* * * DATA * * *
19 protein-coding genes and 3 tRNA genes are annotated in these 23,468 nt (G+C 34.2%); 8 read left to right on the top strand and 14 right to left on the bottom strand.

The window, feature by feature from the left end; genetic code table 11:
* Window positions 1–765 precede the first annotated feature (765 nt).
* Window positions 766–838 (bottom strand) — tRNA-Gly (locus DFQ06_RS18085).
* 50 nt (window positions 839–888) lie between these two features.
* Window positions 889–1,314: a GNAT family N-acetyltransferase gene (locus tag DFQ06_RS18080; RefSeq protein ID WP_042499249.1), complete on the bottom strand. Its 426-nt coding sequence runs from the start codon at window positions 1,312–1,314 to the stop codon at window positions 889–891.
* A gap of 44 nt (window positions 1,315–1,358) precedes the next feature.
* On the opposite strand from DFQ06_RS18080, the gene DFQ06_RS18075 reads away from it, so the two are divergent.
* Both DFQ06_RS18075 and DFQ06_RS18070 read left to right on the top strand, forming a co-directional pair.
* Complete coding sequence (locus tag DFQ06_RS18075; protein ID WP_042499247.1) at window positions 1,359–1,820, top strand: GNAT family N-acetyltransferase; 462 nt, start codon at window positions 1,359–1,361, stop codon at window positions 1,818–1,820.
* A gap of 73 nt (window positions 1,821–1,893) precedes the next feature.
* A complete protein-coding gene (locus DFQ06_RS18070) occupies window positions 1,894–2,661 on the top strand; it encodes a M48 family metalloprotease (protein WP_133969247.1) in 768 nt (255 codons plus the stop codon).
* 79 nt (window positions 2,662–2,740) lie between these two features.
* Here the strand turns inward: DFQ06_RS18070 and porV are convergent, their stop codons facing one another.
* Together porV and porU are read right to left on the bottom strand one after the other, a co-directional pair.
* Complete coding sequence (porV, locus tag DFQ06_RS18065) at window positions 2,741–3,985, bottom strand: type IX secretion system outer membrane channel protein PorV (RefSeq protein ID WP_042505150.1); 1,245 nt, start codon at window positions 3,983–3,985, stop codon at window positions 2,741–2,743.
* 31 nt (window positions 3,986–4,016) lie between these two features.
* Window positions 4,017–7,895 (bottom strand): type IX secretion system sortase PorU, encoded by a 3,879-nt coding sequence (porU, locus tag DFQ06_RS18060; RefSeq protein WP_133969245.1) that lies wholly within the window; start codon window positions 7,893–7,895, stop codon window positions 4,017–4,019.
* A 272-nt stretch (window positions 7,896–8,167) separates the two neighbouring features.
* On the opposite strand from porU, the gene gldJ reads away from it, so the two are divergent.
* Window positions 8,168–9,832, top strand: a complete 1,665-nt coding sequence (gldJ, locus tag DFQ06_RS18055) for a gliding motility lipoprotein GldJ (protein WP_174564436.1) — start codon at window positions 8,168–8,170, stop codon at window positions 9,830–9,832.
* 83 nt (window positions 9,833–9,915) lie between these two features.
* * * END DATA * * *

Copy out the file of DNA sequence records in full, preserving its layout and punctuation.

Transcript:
19 protein-coding genes and 3 tRNA genes are annotated in these 23,468 nt (G+C 34.2%); 8 read left to right on the top strand and 14 right to left on the bottom strand.

The window, feature by feature from the left end; genetic code table 11:
* Window positions 1–765 precede the first annotated feature (765 nt).
* Window positions 766–838 (bottom strand) — tRNA-Gly (locus DFQ06_RS18085).
* 50 nt (window positions 839–888) lie between these two features.
* Window positions 889–1,314: a GNAT family N-acetyltransferase gene (locus tag DFQ06_RS18080; RefSeq protein ID WP_042499249.1), complete on the bottom strand. Its 426-nt coding sequence runs from the start codon at window positions 1,312–1,314 to the stop codon at window positions 889–891.
* A gap of 44 nt (window positions 1,315–1,358) precedes the next feature.
* On the opposite strand from DFQ06_RS18080, the gene DFQ06_RS18075 reads away from it, so the two are divergent.
* Both DFQ06_RS18075 and DFQ06_RS18070 read left to right on the top strand, forming a co-directional pair.
* Complete coding sequence (locus tag DFQ06_RS18075; protein ID WP_042499247.1) at window positions 1,359–1,820, top strand: GNAT family N-acetyltransferase; 462 nt, start codon at window positions 1,359–1,361, stop codon at window positions 1,818–1,820.
* A gap of 73 nt (window positions 1,821–1,893) precedes the next feature.
* A complete protein-coding gene (locus DFQ06_RS18070) occupies window positions 1,894–2,661 on the top strand; it encodes a M48 family metalloprotease (protein WP_133969247.1) in 768 nt (255 codons plus the stop codon).
* 79 nt (window positions 2,662–2,740) lie between these two features.
* Here the strand turns inward: DFQ06_RS18070 and porV are convergent, their stop codons facing one another.
* Together porV and porU are read right to left on the bottom strand one after the other, a co-directional pair.
* Complete coding sequence (porV, locus tag DFQ06_RS18065) at window positions 2,741–3,985, bottom strand: type IX secretion system outer membrane channel protein PorV (RefSeq protein ID WP_042505150.1); 1,245 nt, start codon at window positions 3,983–3,985, stop codon at window positions 2,741–2,743.
* 31 nt (window positions 3,986–4,016) lie between these two features.
* Window positions 4,017–7,895 (bottom strand): type IX secretion system sortase PorU, encoded by a 3,879-nt coding sequence (porU, locus tag DFQ06_RS18060; RefSeq protein WP_133969245.1) that lies wholly within the window; start codon window positions 7,893–7,895, stop codon window positions 4,017–4,019.
* A 272-nt stretch (window positions 7,896–8,167) separates the two neighbouring features.
* On the opposite strand from porU, the gene gldJ reads away from it, so the two are divergent.
* Window positions 8,168–9,832, top strand: a complete 1,665-nt coding sequence (gldJ, locus tag DFQ06_RS18055) for a gliding motility lipoprotein GldJ (protein WP_174564436.1) — start codon at window positions 8,168–8,170, stop codon at window positions 9,830–9,832.
* 83 nt (window positions 9,833–9,915) lie between these two features.